by Dennis Dezendorf

Global Warming, greenhouse gasses, desertification, loss of the rain forest. These are the knee-jerk passwords of the doomsday theorists, calculated to make mankind aware that we have changed our environment—possibly to the point that we are destroying our environment. Maybe so. I am not trained as a scientist, but I am trained to observe, and I am trained to question the obvious.

Man is incapable of living in an environment without changing it. We have neither fur nor claws. We can't fly. We have to produce shelter to remain in an area, and we are social creatures, dependent on the complex interactions of a society to produce what we consume. The fact that we modify our environment is inescapable. The fact that we live in almost every environment is also inescapable. From the deserts of Africa to the tundra of the frozen north, man has made his home. We have even wintered over on Antarctica.

A lifelong resident of Louisiana, I have tramped across the fields, forests and swamps of this state, looking and prodding and camping, hunting and fishing. Louisiana is one of the great oil-producing states in our nation. It is truly hard to walk across any part of this state and not stumble on the evidence of the petroleum industry in the form of working or abandoned oil wells, tanks, or pipelines. We have had our share of ecological disasters, great and small. In the early years of the past century, we drilled wells all across the state, extracting oil and gas to fuel the industrialization of the 20th century. Some of what our fathers and grandfathers did was truly harmful to the land.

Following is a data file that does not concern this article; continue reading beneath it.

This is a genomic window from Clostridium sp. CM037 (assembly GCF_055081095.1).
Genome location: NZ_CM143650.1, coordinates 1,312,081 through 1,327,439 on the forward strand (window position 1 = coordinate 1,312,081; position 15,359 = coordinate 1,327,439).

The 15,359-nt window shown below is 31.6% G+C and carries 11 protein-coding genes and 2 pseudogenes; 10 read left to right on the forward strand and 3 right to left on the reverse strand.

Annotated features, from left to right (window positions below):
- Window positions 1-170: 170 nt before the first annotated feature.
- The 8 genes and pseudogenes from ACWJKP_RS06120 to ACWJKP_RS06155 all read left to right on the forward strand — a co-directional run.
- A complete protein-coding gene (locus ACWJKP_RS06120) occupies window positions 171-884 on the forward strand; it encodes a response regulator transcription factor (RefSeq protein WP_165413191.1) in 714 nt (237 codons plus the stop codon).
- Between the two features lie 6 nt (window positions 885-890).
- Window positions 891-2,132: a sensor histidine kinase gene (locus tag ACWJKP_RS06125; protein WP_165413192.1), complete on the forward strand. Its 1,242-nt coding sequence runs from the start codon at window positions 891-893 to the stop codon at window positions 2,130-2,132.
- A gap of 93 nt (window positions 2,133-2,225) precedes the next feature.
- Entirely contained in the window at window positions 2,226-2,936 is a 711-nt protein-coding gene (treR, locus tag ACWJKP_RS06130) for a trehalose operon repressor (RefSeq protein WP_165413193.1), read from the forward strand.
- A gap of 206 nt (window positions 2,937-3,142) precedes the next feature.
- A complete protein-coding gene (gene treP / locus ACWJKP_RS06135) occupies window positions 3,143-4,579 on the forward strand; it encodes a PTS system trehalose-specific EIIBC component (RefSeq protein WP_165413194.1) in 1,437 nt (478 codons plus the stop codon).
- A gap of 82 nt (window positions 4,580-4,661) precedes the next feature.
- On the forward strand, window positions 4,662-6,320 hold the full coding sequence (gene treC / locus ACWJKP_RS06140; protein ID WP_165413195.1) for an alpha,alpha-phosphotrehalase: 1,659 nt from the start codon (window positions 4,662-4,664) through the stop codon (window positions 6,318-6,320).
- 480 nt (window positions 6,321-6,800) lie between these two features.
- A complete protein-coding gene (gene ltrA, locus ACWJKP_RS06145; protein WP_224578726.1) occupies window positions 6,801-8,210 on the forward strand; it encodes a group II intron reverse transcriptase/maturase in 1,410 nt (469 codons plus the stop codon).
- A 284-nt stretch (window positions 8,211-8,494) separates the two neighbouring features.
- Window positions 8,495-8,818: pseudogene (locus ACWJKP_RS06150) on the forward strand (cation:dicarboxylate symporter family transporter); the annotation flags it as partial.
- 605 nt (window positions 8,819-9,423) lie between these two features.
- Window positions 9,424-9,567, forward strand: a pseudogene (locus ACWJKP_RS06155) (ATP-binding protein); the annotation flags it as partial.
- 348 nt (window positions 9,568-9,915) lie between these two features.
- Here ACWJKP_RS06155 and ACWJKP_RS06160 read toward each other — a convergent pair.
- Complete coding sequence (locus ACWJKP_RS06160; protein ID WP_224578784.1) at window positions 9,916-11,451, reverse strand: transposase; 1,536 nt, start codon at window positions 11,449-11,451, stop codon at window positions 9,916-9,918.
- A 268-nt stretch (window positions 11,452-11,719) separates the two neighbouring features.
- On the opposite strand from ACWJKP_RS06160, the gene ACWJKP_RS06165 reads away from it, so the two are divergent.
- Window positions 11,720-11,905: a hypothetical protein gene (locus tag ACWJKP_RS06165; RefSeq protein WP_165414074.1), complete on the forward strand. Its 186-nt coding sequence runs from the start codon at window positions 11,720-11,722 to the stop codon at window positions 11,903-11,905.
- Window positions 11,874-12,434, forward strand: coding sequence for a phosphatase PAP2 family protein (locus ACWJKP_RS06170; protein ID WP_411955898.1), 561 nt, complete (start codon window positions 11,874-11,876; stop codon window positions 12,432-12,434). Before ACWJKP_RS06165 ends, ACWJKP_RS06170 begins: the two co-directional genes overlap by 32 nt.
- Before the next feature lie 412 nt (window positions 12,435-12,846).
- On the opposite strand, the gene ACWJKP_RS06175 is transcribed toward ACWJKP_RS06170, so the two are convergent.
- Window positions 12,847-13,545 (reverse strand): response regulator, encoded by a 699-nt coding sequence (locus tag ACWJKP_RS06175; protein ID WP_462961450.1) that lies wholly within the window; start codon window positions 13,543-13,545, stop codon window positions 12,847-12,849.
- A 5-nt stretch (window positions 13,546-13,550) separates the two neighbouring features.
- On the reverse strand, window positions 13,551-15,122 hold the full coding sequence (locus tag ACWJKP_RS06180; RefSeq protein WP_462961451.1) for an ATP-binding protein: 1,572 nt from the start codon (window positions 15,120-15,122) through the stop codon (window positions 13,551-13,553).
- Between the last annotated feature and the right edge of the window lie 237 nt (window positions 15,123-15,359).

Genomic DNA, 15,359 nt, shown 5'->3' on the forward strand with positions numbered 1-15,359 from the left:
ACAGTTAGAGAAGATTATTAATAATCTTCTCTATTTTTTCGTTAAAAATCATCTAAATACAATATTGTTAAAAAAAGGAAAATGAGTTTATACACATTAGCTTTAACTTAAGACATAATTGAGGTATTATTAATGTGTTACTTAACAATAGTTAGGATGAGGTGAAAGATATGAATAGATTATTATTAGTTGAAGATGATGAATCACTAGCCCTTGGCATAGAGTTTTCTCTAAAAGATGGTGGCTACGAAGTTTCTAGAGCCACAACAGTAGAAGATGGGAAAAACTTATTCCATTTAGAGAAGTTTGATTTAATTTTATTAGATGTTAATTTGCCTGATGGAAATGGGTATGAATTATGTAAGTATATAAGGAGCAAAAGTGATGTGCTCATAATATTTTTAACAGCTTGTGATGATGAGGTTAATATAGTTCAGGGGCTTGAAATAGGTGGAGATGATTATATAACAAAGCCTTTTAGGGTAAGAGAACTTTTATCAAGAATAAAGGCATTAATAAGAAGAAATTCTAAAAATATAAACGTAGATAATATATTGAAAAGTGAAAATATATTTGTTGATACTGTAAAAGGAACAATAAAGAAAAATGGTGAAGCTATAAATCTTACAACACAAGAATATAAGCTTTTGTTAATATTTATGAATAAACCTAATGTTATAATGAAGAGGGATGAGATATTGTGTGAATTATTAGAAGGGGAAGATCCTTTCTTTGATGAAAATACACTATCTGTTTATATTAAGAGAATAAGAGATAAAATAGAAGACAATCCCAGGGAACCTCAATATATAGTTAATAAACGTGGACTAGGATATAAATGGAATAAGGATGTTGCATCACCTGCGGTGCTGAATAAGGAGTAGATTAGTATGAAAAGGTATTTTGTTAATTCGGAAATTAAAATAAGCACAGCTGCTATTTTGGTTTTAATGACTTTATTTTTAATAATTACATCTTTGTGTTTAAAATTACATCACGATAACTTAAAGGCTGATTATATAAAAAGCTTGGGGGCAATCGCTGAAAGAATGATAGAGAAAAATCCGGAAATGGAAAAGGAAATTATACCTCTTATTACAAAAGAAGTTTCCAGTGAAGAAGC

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The Medusa Well
Yet life goes on. I am heartened by the picture of vines growing on an abandoned oil well. These vines will drop leaves, which will gather on the platforms of the well. The platform will rust, adding nourishment to the vine and the ground below. Those leaves will compost, adding to the richness of the soil. At some time in the future, if not in my lifetime, then in the lifetime of my grandson, the well will lose the strength to support itself and the weight of the accumulated foliage. It will topple to the ground. Wind and rain will erode the steel members; even more iron oxide will nourish the earth.

Down the road from the well, the "Medusa Well" we call it, is a slough, actually an oxbow lake. A thousand years ago that lake was part of the river system that fed the Catahoula marsh in Central Louisiana. Sometime in the past century that slough was destroyed by salt water drained from a producing well. For years the water was devoid of life, yet animals now use it, fish swim in it, plants grow along the periphery. Life goes on.

We decry the increased proliferation of greenhouse gasses, yet those gasses are necessary in a greenhouse. Those gasses grow plants. Plants use carbon dioxide to produce oxygen. We need oxygen. Global warming has been blamed for climate changes across the world, yet studies show that regions change over time, whether man is there to modify the environment or not. The earth that I till in my garden was once an ocean floor. It may be again, one day.

To say that we are going to destroy the earth is the height of arrogance. This old rock is going to keep spinning around the sun for millions of years. There will be life on it, as there has for millions of years. Our technology will advance and we will continue to modify our world. We may foul our nest to the point where we can no longer live in it, but life will continue.

And some other civilization of intelligent beings will find fossils and relics and artifacts pointing to the fact that we were here. And they will worry and ponder and make mistakes. And life will go on.


Copyright 2002 by Dennis Dezendorf

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